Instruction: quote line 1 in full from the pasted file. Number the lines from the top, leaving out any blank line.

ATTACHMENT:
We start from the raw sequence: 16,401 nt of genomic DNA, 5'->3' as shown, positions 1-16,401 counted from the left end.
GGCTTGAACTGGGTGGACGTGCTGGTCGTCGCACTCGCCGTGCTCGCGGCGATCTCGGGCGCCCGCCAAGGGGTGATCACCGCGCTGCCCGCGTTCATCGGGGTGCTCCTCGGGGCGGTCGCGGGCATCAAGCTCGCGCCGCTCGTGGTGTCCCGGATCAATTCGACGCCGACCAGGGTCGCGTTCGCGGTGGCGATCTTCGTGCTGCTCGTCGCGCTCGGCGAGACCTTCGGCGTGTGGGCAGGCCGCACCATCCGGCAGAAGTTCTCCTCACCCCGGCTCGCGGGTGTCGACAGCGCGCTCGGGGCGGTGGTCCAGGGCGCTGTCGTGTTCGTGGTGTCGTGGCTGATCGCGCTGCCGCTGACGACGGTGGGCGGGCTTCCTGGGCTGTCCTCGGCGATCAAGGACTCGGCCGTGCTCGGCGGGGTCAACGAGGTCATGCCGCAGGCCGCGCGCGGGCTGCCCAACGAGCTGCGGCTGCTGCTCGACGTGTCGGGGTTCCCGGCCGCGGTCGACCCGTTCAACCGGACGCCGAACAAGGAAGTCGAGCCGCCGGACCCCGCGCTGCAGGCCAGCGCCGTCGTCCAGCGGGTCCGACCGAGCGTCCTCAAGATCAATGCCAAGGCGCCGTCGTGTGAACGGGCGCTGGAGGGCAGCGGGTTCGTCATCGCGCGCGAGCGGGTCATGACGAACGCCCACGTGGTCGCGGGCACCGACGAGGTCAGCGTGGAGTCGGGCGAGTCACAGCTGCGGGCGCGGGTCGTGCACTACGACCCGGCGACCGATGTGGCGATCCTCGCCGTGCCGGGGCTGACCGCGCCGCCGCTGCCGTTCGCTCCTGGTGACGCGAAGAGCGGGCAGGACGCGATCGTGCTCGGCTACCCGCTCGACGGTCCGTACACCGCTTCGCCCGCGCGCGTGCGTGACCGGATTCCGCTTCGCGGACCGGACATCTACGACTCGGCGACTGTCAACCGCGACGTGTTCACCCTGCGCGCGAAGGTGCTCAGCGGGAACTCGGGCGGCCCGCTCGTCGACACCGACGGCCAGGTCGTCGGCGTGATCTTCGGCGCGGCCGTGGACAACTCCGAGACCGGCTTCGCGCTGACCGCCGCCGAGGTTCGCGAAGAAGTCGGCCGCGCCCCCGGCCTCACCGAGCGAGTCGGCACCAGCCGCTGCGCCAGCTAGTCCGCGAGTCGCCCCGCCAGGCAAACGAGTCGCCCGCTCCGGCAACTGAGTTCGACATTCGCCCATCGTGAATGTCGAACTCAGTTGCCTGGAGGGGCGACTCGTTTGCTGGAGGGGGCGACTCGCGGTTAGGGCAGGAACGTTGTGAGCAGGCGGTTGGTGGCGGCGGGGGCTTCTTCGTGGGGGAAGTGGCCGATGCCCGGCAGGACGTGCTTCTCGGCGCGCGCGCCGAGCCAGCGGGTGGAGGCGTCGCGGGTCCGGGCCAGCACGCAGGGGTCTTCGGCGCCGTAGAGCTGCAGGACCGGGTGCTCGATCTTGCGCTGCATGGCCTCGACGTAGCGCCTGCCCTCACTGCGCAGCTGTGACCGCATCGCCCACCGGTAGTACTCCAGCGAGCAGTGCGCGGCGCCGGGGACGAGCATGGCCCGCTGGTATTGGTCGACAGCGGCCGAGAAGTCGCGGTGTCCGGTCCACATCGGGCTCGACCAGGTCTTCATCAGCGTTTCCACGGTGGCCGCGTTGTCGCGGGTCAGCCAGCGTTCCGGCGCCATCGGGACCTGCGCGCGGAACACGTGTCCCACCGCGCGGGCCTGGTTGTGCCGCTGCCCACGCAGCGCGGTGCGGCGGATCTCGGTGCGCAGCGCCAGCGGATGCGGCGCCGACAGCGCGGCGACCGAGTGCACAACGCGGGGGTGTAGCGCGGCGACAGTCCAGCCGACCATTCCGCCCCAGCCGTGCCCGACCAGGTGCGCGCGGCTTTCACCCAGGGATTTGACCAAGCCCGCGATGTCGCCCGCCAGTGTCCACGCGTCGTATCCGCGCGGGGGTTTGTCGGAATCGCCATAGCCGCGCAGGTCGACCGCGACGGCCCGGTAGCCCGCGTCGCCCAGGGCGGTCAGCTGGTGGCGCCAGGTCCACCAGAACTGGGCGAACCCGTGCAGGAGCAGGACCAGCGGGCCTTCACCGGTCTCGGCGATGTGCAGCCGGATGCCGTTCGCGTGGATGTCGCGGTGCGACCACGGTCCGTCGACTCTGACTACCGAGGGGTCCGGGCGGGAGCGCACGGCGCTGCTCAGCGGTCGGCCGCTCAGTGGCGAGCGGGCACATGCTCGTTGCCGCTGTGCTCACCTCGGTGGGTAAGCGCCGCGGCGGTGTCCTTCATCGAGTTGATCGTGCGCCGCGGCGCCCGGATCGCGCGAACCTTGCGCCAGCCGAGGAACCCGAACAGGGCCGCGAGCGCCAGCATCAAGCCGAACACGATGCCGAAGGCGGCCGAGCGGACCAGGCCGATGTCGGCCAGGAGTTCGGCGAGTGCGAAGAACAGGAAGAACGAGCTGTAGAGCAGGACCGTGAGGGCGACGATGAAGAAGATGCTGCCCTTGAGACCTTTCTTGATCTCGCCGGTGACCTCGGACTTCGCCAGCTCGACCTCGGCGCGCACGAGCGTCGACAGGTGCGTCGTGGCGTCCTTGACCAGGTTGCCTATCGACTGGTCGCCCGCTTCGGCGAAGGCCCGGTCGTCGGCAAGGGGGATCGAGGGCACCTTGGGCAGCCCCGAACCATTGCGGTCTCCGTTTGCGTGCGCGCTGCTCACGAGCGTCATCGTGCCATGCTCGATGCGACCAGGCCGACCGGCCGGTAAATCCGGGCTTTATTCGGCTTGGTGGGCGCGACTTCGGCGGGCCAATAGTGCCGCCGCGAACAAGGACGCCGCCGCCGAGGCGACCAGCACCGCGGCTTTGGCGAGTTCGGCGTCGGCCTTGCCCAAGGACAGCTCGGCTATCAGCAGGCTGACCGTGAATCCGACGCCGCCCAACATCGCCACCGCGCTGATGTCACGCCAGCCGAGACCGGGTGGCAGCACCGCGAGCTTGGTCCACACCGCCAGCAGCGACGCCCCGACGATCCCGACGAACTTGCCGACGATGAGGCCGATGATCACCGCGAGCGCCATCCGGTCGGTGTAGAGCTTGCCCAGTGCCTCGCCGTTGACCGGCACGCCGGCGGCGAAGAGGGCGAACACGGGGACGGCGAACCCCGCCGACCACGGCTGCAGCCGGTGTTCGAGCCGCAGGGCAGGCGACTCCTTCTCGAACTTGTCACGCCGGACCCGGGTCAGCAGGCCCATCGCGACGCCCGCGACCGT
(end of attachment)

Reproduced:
We start from the raw sequence: 16,401 nt of genomic DNA, 5'->3' as shown, positions 1-16,401 counted from the left end.